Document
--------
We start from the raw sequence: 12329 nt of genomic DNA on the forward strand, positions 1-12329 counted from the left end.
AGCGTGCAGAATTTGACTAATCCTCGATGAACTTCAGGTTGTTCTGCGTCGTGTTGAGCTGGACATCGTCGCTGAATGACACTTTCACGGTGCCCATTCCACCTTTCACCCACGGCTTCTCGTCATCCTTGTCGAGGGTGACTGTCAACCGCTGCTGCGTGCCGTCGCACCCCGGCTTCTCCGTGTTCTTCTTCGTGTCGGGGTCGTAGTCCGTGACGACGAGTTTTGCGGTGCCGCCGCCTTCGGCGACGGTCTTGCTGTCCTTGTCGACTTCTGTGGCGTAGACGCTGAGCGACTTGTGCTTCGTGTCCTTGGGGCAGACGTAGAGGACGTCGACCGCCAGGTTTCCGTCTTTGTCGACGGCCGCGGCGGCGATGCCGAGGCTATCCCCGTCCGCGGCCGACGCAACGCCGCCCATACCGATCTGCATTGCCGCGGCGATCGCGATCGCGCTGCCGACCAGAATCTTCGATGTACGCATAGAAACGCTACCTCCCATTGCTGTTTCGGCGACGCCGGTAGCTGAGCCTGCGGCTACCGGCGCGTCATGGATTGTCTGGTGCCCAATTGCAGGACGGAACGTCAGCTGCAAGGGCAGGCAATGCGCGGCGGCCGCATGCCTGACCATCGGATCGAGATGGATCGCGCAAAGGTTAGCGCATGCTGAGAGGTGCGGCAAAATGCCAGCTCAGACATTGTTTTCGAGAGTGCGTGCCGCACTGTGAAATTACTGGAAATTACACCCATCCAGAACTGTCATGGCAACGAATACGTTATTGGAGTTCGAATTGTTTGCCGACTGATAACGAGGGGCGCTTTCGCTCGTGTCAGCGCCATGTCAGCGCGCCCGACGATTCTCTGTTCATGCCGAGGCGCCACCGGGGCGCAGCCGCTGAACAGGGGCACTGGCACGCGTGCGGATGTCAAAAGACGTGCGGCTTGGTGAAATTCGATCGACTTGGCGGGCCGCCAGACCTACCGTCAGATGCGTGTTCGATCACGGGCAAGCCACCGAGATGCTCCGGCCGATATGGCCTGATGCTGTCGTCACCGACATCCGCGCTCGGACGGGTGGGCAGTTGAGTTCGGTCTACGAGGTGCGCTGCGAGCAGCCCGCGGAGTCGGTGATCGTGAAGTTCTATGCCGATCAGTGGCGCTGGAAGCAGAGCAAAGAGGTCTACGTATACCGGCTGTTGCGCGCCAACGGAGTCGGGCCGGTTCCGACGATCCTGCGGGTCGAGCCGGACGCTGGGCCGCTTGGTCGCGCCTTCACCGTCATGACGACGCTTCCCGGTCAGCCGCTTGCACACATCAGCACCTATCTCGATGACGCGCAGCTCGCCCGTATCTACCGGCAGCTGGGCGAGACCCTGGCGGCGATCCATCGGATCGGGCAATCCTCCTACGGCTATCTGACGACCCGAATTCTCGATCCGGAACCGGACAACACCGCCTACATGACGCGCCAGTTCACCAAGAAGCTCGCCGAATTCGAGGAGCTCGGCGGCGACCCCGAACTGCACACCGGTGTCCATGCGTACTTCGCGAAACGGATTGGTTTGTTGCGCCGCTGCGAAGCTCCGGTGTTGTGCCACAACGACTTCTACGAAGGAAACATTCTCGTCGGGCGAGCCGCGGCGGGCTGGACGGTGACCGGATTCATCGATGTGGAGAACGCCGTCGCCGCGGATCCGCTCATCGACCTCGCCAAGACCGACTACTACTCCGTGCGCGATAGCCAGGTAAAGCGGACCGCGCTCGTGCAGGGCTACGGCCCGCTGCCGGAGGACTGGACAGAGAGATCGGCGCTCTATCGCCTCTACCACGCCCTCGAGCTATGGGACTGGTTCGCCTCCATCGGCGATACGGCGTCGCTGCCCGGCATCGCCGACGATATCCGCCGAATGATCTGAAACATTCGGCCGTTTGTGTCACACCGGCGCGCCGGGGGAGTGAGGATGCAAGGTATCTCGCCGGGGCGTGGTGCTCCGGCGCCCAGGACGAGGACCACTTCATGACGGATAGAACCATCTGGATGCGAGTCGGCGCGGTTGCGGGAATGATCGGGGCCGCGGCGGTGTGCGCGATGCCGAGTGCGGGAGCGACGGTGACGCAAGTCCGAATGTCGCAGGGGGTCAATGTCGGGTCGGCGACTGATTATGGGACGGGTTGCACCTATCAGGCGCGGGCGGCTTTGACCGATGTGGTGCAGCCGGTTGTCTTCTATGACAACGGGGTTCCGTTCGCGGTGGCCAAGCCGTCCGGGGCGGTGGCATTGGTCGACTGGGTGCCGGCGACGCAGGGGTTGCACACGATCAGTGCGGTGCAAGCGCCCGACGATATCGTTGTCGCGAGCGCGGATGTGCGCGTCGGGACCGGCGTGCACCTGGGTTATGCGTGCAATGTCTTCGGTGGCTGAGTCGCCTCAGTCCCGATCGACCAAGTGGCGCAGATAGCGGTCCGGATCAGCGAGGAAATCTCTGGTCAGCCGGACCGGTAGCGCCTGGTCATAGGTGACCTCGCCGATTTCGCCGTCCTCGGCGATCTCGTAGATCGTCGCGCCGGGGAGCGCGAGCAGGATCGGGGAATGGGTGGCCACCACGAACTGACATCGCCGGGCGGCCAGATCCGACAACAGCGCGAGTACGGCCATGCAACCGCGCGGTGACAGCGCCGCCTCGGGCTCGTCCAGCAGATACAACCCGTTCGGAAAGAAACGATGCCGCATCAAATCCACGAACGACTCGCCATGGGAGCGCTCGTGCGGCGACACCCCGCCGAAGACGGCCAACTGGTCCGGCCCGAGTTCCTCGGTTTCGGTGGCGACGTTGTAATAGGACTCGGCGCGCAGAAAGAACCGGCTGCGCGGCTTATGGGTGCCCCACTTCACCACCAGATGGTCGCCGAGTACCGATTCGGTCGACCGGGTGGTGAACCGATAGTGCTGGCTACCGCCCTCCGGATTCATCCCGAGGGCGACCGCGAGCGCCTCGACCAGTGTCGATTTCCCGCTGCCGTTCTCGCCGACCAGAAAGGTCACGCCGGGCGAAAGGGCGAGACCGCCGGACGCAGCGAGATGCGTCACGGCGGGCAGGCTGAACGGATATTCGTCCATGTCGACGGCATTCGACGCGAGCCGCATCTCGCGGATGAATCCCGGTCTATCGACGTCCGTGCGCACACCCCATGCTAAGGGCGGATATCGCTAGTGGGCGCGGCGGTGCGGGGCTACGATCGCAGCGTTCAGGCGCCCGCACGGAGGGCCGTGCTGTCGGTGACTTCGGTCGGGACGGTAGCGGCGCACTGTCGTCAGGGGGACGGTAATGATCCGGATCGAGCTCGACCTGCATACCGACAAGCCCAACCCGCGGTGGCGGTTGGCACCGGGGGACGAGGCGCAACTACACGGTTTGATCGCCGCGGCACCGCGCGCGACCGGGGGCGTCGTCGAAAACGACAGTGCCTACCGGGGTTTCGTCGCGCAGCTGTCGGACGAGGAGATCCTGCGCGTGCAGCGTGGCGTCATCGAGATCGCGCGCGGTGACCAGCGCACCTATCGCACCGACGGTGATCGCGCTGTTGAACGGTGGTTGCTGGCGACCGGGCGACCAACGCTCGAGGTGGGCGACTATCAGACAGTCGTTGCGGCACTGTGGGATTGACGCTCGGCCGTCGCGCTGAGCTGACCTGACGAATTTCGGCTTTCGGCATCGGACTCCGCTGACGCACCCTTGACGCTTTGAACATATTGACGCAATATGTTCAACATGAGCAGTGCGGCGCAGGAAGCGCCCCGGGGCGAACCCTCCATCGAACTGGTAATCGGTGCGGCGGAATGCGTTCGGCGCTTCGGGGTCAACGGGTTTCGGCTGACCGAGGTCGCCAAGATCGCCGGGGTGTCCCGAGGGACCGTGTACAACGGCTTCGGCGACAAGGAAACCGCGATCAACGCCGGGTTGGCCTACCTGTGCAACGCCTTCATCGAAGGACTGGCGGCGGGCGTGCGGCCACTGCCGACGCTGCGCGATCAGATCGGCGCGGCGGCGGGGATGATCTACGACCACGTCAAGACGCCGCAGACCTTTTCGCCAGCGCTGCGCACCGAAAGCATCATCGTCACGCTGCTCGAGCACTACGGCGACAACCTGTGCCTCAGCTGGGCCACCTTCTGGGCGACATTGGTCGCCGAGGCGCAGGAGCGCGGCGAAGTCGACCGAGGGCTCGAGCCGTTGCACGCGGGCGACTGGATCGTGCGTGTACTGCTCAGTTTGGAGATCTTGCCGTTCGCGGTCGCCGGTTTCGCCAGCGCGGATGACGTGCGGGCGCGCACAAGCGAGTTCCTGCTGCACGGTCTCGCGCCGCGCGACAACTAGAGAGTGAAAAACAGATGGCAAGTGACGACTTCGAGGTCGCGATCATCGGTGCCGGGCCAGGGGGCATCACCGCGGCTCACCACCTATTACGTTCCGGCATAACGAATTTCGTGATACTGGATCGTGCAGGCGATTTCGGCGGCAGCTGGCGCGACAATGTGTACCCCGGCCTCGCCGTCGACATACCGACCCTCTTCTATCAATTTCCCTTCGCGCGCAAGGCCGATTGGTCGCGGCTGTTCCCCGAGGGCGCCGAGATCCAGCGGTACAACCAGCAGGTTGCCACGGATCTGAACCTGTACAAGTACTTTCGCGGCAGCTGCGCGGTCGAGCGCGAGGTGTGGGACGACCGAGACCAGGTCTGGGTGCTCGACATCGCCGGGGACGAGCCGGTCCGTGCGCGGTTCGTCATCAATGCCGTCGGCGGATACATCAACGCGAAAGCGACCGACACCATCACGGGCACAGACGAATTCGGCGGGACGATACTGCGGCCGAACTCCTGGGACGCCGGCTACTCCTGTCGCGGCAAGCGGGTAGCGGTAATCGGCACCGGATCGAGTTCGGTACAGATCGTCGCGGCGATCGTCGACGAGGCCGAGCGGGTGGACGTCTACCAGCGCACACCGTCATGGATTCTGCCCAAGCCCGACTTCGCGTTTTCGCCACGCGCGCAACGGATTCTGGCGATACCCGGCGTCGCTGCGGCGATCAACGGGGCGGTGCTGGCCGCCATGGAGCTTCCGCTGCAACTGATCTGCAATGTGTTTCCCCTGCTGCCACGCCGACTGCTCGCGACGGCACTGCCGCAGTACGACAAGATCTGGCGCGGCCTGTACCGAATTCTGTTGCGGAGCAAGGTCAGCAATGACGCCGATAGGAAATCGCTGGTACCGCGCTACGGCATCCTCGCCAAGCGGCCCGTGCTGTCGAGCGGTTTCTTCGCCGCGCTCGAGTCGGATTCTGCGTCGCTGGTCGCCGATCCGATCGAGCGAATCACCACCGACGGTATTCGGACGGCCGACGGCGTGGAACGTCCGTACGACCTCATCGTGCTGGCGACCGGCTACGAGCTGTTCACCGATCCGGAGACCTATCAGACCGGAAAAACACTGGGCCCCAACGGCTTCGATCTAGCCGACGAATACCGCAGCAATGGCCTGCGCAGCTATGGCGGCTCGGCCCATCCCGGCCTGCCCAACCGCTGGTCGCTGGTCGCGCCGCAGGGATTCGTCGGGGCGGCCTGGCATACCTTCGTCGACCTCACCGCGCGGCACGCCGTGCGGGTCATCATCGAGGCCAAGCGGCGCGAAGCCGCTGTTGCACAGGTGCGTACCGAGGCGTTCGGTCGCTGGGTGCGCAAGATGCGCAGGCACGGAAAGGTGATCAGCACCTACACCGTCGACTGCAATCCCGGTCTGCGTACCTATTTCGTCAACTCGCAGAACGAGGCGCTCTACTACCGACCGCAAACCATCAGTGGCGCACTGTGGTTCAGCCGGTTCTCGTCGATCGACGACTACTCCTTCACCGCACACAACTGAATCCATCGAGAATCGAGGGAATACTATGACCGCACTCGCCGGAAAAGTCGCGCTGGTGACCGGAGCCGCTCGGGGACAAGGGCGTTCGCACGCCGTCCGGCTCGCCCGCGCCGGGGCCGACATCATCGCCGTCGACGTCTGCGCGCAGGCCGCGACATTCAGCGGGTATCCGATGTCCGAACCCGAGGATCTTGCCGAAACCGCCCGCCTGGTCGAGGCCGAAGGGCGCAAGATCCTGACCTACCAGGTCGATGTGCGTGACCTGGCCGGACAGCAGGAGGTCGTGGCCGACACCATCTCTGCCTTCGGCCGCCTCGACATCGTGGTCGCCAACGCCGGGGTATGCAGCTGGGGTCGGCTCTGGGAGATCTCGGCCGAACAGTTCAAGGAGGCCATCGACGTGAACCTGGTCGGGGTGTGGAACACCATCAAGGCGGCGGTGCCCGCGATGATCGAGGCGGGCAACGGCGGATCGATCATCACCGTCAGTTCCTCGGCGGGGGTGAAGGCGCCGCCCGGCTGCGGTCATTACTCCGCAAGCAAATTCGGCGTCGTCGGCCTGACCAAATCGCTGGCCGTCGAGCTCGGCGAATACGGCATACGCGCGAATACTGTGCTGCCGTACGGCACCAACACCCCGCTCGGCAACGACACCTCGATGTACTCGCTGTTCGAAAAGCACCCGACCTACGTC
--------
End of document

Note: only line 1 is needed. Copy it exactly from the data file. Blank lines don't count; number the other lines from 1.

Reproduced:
We start from the raw sequence: 12329 nt of genomic DNA on the forward strand, positions 1-12329 counted from the left end.